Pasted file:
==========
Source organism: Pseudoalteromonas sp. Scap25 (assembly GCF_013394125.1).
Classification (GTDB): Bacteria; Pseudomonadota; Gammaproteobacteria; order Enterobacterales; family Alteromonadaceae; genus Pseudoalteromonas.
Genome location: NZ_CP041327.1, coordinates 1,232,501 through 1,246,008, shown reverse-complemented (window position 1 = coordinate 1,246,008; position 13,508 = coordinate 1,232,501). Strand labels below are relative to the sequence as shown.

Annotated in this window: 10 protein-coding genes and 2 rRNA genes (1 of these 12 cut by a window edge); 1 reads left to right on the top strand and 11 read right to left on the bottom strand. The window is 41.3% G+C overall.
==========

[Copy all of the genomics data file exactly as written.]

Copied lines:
Source organism: Pseudoalteromonas sp. Scap25 (assembly GCF_013394125.1).
Classification (GTDB): Bacteria; Pseudomonadota; Gammaproteobacteria; order Enterobacterales; family Alteromonadaceae; genus Pseudoalteromonas.
Genome location: NZ_CP041327.1, coordinates 1,232,501 through 1,246,008, shown reverse-complemented (window position 1 = coordinate 1,246,008; position 13,508 = coordinate 1,232,501). Strand labels below are relative to the sequence as shown.

Annotated in this window: 10 protein-coding genes and 2 rRNA genes (1 of these 12 cut by a window edge); 1 reads left to right on the top strand and 11 read right to left on the bottom strand. The window is 41.3% G+C overall.